Volume 2 Issue 5 May 2016

Volume 2 Issue 5

Mercenary support

These ants are not feeding on this bittersweet nightshade leaf  they are, in fact, collecting nectar released from herbivore-inflicted wounds and in return defending the plant from further herbivory. That defensive nectar is secreted directly from wounds and not just from nectaries may reflect the evolutionary origins of nectaries and nectar secretion.

See Nature Plants 2, 16056 (2016).

Image: D. Geuß Cover Design: S. Whitham


  • Editorial |

    The past century or so has seen a growing divide between the sciences and the arts. But a recent bout of exhibitions, biographies and documentaries illustrates how arbitrary the distinction between plant scientist and botanical artist really is.

Features & comment

  • News |

    Medicinal plants, often harvested directly from the wild, are under increasing pressure from climate change, development and over-exploitation in response to increasing demand. Is cultivation the answer, or can a certification programme create incentives to achieve sustainable harvests?

    • Jim Kling
  • Comment |

    Sustainable intensification is a concept of growing importance, yet it is in danger of becoming scientifically obsolete because of the diversity of meanings it has acquired. To avoid this, it is important to consider the various scales on which it can aid progress towards feeding human populations while also protecting the environment.

    • Richard M. Gunton
    • , Leslie G. Firbank
    • , Alex Inman
    •  & D. Michael Winter


Research Highlights

News & Views

  • News and Views |

    Micronutrient deficiency in human diets that are over-reliant on cereals can have grave consequences for health. Combining genetics, grafting and multi-elemental image analysis, new research shows that two P1B-ATPases maternally export zinc inside the developing seed in Arabidopsis, offering a new strategy for crop biofortification.

    • Mary Lou Guerinot


  • Letter |

    Future food demand may require agricultural intensification, which depends on material input such as phosphorous fertilizers. This paper quantifies the necessary P input to intensify global crop production on P-fixing soils, based on Brazilian data.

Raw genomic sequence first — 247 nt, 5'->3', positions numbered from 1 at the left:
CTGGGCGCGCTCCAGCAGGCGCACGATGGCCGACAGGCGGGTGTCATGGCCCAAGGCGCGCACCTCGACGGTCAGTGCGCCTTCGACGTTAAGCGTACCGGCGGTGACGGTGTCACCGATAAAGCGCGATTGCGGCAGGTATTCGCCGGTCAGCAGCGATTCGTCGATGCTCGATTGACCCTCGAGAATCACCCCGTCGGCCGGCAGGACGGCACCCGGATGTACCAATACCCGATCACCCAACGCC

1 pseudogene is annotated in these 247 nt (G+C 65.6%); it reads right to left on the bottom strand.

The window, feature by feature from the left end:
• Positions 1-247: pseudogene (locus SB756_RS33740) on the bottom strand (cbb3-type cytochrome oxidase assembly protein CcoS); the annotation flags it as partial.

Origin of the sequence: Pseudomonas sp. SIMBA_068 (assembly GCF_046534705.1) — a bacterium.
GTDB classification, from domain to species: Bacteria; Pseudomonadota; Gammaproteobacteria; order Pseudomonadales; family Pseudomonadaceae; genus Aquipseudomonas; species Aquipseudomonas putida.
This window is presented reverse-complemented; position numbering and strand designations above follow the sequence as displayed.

• Eric D. Roy
    • , Peter D. Richards
    • , Luiz A. Martinelli
    • , Luciana Della Coletta
    • , Silvia Rafaela Machado Lins
    • , Felipe Ferraz Vazquez
    • , Edwin Willig
    • , Stephanie A. Spera
    • , Leah K. VanWey
    •  & Stephen Porder
  • Letter |

    The bittersweet nightshade Solanum dulcamara produces extrafloral nectar from herbivore-inflicted wounds, without the need for any specialized structure. This nectar attracts ants that defend the plant against two of its native herbivores.

    • Tobias Lortzing
    • , Onno W. Calf
    • , Marlene Böhlke
    • , Jens Schwachtje
    • , Joachim Kopka
    • , Daniel Geuß
    • , Susanne Kosanke
    • , Nicole M. van Dam
    •  & Anke Steppuhn
  • Letter |

    C4 photosynthesis is thought to be more efficient than the ancestral C3 form, but data directly comparing the two are inconsistent. This study compares 382 grasses and finds a consistent increase in growth and greater investment in water and nutrient acquisition in C4 species.

    • Rebecca R. L. Atkinson
    • , Emily J. Mockford
    • , Christopher Bennett
    • , Pascal-Antoine Christin
    • , Elizabeth L. Spriggs
    • , Robert P. Freckleton
    • , Ken Thompson
    • , Mark Rees
    •  & Colin P. Osborne
  • Article |

    Non-photochemical quenching protects the photosynthetic apparatus of plants from damage in high light conditions. High-resolution time-resolved fluorescence measurements now show that the level of this photoprotection is regulated by subtle changes in the number of LHCIIs in a quenched state.

    • Jevgenij Chmeliov
    • , Andrius Gelzinis
    • , Egidijus Songaila
    • , Ramūnas Augulis
    • , Christopher D. P. Duffy
    • , Alexander V. Ruban
    •  & Leonas Valkunas
  • Letter |

    Micronutrient deficiency in a cereal-based human diet can have grave consequences. Combining genetics, grafting and multi-elemental image analysis, the authors show how two maternal P1B-ATPases export zinc to the developing seed in Arabidopsis.

    • Lene Irene Olsen
    • , Thomas H. Hansen
    • , Camille Larue
    • , Jeppe Thulin Østerberg
    • , Robert D. Hoffmann
    • , Johannes Liesche
    • , Ute Krämer
    • , Suzy Surblé
    • , Stéphanie Cadarsi
    • , Vallerie Ann Samson
    • , Daniel Grolimund
    • , Søren Husted
    •  & Michael Palmgren
  • Letter |

    Most Arabidopsis AGO proteins have been well studied, but the function of AGO3 remains elusive. Now a study has shown that, unexpectedly, AGO3 is functionally different from its closest paralogue AGO2, and instead shares similar function with AGO4 in the epigenetic pathway.

    • Zhonghui Zhang
    • , Xiuying Liu
    • , Xinwei Guo
    • , Xiu-Jie Wang
    •  & Xiuren Zhang
  • Article |

    Cell-type-specific DNA methylation in plants has only been studied for reproductive tissues. Now a study reports cell-type-specific methylomes of the Arabidopsis root meristem, providing insights into the epigenetic diversity between somatic cell types.

    • Taiji Kawakatsu
    • , Tim Stuart
    • , Manuel Valdes
    • , Natalie Breakfield
    • , Robert J. Schmitz
    • , Joseph R. Nery
    • , Mark A. Urich
    • , Xinwei Han
    • , Ryan Lister
    • , Philip N. Benfey
    •  & Joseph R. Ecker